If your organization was one of the 2,780 nonprofits, colleges and faith organizations that applied for a low-power FM (LPFM) frequency through the Federal Communications Commission last November—and especially if you are one of the 1,137 who’ve already had your application accepted by the FCC—there are many community radio stations already on the air that are happy to share their knowledge and experience with you. One of the best ways to find roughly 250 of them is to join the National Federation of Community Broadcasters. They have a listserve where people trade technical assistance and thoughts on community radio. All questions get answered either by peers or Federation staff. They also have group buys on music royalties and equipment.
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Five Ways Low Power FM Will Power Up Public Radio

ds106-world-radio-dayWorld Radio Day is this Thursday, February 13. It’s the perfect time to talk about how Low Power FM Radio could change the public and community radio landscape in the United States. For the past three years, I’ve been putting a shoulder into low power FM (LPFM) infrastructure development. I have helped to get the word out about the opportunity nationally, assisted nonprofits with their applications, fostered relationships between applicants and identified resources to help them build. I’ve never seen so much enthusiasm for community radio, and my little public radio nerd heart is gleeful about the potential. Maybe some of the ideas are a stretch. I’m certainly showing my enthusiastic idealist colors, but World Radio Day encourages expansive thinking and big ideas. One thing’s for sure, LPFM will have an impact.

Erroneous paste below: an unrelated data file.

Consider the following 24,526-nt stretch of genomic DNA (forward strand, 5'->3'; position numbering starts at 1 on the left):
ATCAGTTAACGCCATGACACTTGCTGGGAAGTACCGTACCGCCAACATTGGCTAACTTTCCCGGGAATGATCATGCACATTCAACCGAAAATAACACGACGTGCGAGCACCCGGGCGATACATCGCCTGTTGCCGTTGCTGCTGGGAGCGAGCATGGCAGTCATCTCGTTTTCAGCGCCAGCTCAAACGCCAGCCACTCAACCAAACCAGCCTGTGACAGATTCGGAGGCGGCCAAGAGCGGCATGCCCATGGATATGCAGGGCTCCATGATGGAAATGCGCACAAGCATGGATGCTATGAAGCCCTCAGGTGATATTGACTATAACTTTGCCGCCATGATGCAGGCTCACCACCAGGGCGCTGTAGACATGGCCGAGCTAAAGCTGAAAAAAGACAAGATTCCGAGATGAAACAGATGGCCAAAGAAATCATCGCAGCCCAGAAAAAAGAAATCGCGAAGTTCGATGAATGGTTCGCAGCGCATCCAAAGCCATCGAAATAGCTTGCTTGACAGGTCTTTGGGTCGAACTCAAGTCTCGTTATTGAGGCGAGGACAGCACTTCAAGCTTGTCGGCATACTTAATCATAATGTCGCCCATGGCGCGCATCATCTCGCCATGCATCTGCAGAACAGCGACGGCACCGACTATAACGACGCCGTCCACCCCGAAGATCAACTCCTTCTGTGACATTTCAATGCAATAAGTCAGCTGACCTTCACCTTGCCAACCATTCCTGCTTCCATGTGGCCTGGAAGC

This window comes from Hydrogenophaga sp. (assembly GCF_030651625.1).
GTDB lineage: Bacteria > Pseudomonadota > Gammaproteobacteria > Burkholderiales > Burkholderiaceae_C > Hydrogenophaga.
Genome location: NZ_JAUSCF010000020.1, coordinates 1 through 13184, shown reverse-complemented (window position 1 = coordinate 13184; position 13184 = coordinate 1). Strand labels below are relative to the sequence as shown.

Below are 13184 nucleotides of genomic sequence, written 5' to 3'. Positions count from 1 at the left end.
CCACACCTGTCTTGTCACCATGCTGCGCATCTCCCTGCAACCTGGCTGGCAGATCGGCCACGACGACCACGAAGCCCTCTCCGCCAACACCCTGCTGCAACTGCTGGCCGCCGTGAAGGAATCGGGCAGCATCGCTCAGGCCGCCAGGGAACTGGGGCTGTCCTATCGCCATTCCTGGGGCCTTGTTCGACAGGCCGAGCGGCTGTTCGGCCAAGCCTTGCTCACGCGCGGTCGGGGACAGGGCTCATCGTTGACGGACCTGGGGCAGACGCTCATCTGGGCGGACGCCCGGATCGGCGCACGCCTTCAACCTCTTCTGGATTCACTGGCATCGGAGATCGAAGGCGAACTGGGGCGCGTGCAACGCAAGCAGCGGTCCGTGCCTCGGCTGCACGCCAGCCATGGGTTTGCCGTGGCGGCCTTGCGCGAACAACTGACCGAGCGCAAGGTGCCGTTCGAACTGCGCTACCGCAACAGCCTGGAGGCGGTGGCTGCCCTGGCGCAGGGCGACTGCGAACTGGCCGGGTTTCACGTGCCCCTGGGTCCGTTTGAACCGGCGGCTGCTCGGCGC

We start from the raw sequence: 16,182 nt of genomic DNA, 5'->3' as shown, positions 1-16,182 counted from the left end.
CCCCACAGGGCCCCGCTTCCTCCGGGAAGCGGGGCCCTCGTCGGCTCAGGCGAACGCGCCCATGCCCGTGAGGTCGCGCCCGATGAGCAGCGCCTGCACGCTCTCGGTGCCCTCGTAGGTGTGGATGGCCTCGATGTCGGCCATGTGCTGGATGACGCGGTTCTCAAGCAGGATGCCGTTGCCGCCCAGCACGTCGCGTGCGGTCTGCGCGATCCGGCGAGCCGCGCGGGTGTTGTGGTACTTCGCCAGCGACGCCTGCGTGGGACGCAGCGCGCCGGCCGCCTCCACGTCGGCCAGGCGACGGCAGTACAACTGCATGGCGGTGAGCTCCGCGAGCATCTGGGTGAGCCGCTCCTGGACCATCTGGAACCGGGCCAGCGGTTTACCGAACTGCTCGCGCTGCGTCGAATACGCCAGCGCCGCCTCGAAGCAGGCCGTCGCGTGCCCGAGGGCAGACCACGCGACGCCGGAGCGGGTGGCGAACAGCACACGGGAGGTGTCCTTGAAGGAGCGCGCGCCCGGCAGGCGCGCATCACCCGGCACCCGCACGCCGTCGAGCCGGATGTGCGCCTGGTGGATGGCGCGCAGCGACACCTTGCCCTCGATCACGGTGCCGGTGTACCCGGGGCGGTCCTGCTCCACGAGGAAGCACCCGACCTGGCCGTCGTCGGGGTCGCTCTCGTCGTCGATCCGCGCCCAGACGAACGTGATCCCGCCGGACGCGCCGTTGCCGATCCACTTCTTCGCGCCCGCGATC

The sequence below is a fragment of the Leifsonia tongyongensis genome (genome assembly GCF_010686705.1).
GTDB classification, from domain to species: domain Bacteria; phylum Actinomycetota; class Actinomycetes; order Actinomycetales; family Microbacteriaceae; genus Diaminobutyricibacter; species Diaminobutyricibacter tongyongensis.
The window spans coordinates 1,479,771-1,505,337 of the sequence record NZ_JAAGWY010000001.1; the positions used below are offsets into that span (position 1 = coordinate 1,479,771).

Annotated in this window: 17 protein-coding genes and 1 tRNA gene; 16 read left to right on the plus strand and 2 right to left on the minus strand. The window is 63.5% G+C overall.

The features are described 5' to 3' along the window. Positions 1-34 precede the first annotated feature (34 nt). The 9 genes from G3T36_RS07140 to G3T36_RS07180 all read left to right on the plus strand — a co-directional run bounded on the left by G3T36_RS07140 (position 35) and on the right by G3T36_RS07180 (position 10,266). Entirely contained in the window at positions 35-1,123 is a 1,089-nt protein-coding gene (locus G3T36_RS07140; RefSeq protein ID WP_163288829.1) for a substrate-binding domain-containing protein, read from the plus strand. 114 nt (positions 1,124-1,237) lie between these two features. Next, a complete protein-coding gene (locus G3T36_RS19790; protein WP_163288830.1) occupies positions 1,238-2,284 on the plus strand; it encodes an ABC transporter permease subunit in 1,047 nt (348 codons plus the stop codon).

UNESCO (United Nations Educational, Scientific and Cultural Organization) created World Radio Day in 2011 to annually prompt us to think about the transformative power of radio. This year their focus is gender equality. People from around the world are contributing audio and video clips in which they further the discussion about gender in radio and other ongoing structural issues like race and class.

We know we have structural issues in public media. We talk about them at our conferences and participate in trainings at our stations, but the conversation doesn’t get much past working on individual racism and an introduction to white privilege. These inequities require multipronged solutions. One small way to chip away at them is the current LPFM radio infrastructure build out.

Some numbers that illustrate how we’re doing:

Women hold less than 7% of all TV and radio station licenses.
People of color hold just over 7% of radio licenses and 3% of TV licenses.
[source: Free Press]

92.7% of journalists at commercial radio stations are white.
81.5% of journalists at non-commercial radio stations are white.
91.3% of radio news directors (commercial & non) are white.
67.3% of the work force in local radio news are male.
[source: Radio Television Digital News Association 2012 survey]

For reference, the US population is 51% female and 49% male / 72.4% white and 27.6% people of color [source: US 2010 census]
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Radio Doer Sabrina Says “Defend Public Media!”

Hey everyone! It’s Sabrina. As the Radio Doer here at Brown Paper Tickets, it’s essential that I advocate for public media. Therefore, in response to the recent threats on public media funding, I sent this letter to the editor of the Seattle Times expressing my concerns:

In my job and in my social life, I work to support public broadcasting and community media.

In our region, we’re fortunate to have several public media institutions. The House Appropriations Committee is proposing to wean NPR off federal funding by 2014. How will this impact KUOW and KPLU?

The attacks on public media funding have inspired many to get out in front of this issue and take action. I encourage you to do so as well.